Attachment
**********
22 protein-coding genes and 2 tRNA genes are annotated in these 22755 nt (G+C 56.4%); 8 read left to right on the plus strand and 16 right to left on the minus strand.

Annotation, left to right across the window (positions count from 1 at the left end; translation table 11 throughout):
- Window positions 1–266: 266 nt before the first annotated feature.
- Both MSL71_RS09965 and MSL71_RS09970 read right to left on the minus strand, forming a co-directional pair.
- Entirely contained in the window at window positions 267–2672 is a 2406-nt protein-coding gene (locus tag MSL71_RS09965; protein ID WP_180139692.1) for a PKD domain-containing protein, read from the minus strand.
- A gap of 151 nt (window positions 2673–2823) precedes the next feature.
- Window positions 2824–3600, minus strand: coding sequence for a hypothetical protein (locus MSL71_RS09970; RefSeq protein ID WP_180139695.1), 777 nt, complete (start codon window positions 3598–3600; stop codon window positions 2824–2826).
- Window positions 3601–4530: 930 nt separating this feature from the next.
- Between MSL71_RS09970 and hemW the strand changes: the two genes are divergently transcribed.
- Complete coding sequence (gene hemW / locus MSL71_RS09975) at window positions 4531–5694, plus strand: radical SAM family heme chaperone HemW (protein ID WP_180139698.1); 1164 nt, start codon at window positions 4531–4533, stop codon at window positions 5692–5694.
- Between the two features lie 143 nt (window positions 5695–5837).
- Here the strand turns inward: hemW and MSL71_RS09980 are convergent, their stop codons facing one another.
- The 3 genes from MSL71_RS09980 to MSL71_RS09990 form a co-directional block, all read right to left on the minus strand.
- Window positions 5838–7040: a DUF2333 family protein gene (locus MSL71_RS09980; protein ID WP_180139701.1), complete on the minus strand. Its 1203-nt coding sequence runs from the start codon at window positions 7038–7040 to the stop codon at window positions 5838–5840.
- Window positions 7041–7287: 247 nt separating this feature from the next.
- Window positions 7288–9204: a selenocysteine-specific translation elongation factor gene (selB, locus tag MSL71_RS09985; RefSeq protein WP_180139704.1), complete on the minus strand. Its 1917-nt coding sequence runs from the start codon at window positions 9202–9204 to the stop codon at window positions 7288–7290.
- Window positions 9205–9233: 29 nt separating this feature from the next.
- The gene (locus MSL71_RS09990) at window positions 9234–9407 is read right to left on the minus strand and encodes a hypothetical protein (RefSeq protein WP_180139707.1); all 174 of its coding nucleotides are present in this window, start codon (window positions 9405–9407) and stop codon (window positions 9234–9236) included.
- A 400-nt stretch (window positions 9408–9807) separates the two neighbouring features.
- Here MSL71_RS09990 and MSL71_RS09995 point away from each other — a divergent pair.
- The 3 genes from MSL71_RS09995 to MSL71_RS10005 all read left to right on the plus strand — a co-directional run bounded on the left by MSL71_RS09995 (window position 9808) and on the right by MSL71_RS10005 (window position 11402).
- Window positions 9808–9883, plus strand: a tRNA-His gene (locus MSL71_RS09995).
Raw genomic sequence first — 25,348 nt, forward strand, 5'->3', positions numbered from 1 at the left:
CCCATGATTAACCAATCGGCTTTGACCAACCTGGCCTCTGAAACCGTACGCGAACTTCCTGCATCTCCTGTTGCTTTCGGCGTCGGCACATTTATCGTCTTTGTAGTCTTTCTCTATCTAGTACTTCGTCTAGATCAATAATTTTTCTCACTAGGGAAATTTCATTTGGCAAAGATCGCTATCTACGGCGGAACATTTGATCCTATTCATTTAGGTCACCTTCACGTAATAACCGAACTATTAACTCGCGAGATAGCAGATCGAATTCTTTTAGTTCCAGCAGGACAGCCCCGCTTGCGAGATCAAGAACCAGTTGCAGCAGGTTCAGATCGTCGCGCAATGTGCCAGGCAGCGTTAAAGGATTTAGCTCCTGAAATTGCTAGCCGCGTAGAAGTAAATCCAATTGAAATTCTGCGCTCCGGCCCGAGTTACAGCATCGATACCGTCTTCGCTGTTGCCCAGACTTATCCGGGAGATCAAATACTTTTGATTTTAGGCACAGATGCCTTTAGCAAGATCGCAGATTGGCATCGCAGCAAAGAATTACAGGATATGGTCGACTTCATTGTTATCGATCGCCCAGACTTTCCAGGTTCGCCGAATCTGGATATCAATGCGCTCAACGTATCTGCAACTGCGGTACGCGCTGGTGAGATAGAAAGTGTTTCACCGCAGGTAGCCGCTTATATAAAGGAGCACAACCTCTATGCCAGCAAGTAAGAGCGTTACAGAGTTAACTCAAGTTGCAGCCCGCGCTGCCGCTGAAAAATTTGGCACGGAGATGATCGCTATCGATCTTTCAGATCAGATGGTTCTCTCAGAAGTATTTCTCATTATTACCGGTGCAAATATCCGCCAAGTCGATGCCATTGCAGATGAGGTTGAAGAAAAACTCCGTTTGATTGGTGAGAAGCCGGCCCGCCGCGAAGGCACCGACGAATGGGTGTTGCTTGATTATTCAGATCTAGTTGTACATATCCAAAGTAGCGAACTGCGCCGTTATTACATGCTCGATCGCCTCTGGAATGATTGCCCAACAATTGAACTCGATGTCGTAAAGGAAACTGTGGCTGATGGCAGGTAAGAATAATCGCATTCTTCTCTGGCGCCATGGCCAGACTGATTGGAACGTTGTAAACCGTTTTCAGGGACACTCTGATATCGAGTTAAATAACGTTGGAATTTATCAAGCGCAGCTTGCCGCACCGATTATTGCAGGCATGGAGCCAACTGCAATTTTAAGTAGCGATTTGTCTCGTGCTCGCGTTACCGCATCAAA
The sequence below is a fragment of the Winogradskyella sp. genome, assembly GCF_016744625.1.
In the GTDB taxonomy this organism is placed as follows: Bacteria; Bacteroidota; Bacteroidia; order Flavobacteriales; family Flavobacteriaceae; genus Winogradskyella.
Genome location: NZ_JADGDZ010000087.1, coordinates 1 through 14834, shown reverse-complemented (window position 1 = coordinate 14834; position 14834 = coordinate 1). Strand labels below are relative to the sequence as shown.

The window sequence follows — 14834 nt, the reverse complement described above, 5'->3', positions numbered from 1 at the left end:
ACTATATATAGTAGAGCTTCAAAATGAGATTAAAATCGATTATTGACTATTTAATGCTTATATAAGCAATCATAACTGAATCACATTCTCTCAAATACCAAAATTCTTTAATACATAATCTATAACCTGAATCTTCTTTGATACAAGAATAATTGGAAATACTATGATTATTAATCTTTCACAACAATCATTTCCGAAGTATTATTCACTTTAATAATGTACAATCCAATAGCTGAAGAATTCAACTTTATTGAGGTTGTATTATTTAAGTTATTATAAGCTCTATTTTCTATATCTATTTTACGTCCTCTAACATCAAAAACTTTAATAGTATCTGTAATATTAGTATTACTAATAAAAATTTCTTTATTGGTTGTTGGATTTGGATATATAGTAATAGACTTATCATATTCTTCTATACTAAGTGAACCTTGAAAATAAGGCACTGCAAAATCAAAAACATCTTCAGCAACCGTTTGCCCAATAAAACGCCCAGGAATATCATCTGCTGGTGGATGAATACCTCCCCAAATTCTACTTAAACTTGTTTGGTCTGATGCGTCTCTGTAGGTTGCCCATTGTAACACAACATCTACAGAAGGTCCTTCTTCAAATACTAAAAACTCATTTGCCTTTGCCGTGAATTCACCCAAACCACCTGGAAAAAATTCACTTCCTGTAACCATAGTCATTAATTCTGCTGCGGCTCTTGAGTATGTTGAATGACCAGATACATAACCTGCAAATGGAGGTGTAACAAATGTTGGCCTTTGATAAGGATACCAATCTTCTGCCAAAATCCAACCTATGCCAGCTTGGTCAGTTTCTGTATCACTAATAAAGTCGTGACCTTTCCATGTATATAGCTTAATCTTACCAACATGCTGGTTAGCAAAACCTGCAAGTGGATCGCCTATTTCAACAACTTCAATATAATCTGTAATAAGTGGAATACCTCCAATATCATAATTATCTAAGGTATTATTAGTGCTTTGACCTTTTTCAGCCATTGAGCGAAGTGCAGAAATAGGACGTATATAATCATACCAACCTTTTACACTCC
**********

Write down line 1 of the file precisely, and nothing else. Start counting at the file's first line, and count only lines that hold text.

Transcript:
22 protein-coding genes and 2 tRNA genes are annotated in these 22755 nt (G+C 56.4%); 8 read left to right on the plus strand and 16 right to left on the minus strand.